Dusty Baker, from McCoy’s blog, talking about how he babies young pitchers:
“It’s the same thing I went through with young pitchers in Chicago,” he said. “They’d pitch five shutout innings and I’d take them out and they’d ask me why and I’d say, ‘Dude, he threw 100 pitches.’ “
Look, we can debate whether Baker ruined Hee Seop Choi or Corey Patterson. We can debate whether he caused Mark Prior or Kerry Wood’s injuries. But I really, really, don’t believe that Dusty Baker ever had to defend himself to the media for babying young Cub arms. (Granted his memory has been right before, but I doubt I’m going to find many of those “Dude” conversations).
Edited: I looked at the game logs, and Dusty’s insane on this one. See below.
Dusty fails this Dusty Memory Test. Badly.
Mark Prior, Carlos Zambrano, and Kerry Wood were clearly the best, youngest pitchers that Baker managed in Chicago. But I’ve accepted the argument from Baker defenders that Wood’s arm was damaged by the time Dusty came along. Wood was 26 in Baker’s first year — more Belisle than Bailey.
In 2003, Mark Prior (age 22) made 30 starts. Only once did he pitch fewer than 5 innings, and he neither threw a shutout, nor 100 pitches (4.1 IP, 6 ER, 95 Pitches) – he got drilled. He came out of the game 3 times while throwing a shutout — once after 6 IP/79 pitches(?), once after 7 IP/100 pitches, and on September 1, Baker let Prior throw 8 IP/131(!) pitches . . . with a 7 run lead.
In 2004, Prior only made 21 starts, due to injury. He didn’t make his first start until June 4. He had quite a few shorter starts, especially early in his season. His first game, he left with a shutout after 6 IP/85 pitches. Ten days later, it was 5 IP/92 pitches (0 runs). And another time he left after allowing 0 runs through 6 IP/103 pitches.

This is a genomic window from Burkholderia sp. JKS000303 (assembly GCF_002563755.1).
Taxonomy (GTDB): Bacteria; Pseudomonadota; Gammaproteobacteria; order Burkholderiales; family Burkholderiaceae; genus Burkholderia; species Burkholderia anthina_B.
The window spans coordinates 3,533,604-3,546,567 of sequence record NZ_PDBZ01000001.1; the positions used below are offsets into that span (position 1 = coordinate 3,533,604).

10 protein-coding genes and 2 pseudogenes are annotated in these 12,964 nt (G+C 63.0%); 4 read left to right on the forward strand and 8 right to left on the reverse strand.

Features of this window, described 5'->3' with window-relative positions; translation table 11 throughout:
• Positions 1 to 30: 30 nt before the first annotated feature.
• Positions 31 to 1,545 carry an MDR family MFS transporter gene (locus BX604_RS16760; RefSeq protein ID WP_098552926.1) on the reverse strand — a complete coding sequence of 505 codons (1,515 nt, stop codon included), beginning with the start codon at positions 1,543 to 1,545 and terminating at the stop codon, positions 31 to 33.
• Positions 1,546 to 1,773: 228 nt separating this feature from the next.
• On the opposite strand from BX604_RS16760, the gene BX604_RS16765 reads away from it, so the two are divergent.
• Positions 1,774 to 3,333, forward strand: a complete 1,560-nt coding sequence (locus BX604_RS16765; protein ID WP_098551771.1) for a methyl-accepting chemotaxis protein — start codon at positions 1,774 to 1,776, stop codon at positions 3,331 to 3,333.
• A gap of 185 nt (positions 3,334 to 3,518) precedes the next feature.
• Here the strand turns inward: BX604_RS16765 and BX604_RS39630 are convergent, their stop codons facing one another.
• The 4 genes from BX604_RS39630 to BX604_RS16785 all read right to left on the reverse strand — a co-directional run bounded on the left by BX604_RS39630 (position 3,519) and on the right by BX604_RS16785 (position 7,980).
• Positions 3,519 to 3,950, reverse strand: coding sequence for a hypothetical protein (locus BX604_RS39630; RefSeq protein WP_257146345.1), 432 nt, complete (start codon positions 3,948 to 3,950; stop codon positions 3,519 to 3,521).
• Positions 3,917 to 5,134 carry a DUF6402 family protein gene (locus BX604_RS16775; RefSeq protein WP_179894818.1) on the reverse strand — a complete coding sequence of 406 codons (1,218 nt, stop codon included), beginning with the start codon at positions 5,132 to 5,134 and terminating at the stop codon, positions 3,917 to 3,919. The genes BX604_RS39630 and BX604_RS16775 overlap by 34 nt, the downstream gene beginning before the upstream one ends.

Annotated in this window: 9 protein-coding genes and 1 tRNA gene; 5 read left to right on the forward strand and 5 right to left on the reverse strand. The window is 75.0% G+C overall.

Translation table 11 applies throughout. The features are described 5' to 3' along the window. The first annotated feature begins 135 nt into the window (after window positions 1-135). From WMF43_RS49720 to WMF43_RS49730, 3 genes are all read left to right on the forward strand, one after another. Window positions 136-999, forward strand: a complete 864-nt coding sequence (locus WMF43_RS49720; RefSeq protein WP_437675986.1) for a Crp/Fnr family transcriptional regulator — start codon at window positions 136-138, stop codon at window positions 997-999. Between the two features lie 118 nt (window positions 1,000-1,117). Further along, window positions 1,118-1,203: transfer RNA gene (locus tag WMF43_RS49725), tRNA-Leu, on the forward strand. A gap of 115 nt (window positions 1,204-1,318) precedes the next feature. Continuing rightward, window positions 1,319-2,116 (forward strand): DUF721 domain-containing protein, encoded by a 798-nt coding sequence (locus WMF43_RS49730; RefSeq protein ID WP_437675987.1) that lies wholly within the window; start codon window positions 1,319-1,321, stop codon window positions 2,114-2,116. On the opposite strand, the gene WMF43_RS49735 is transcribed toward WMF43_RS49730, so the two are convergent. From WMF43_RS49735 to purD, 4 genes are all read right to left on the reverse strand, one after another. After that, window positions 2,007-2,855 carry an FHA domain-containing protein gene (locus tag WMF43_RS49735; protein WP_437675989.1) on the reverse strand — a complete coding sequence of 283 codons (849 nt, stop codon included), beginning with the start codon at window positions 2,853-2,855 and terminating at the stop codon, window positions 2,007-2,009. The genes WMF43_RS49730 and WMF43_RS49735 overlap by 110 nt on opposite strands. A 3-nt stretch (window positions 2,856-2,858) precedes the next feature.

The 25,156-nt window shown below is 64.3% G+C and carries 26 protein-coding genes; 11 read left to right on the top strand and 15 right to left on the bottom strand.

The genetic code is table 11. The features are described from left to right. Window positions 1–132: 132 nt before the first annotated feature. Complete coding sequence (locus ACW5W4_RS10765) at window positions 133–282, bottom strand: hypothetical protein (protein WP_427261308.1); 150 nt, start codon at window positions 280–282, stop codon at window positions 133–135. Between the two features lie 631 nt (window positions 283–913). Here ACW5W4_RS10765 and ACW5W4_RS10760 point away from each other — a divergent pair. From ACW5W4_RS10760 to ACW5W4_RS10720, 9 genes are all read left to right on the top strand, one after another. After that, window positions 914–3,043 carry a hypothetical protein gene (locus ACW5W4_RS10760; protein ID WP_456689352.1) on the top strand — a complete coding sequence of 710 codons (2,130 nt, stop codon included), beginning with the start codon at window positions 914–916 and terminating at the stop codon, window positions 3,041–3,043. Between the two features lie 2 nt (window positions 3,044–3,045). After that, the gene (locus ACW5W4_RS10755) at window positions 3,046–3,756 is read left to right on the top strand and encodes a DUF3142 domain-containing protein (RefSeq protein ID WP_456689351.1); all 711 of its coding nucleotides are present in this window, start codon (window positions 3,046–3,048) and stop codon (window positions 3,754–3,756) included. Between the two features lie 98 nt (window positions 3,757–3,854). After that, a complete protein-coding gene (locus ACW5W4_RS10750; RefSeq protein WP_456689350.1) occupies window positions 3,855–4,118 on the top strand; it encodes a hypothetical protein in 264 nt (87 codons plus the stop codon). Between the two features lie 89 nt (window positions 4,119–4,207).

In 2005, 27 starts. He only left with a shutout twice – opening day (6 IP/92 pitches) and inexplicably in a game against the White Sox after 6 innings of 1 hit ball and only 79 pitches.
In 2003 (age 22), he left the game with a shutout twice, once after 8 IP/102 pitches and the other after 6 IP/104 pitches. Remlinger and Alfonseca combined to blow that game for the Cubs, so Dusty might’ve been asked about pulling Zambrano in a 0-0 game.
In 2004, the only times Z came out without giving up a run was when his pitch count was well over 110, and the only times he came out of a game early was when he was getting drilled – if he came out before pitching 6 innings, it meant that he’d given up no less than 4 runs, and usually 5-6.
In 2005, Baker rode everyone a little easier. Zambrano was pulled a few times with a shutout and a pitch count of between 100-115, but it was always after at least 6 IP.
Looking at Wood anyway:
In 2003, he came out of several games with a shutout, but never before throwing at least 7 IP and 120(!) pitches. In 2004, it was pretty much the same, except that he pitched worse and typically came out between 110-120 pitches. By 2005, he was in the bullpen.
Looking at these three years, I’m very confident in saying that Dusty’s statement to McCoy is utter nonsense. He was not pulling young pitchers during successful starts due to pitch counts, and I seriously doubt that he was defending himself in the media for doing so.
(Hat tip to Andrew on the Reds List-serv.)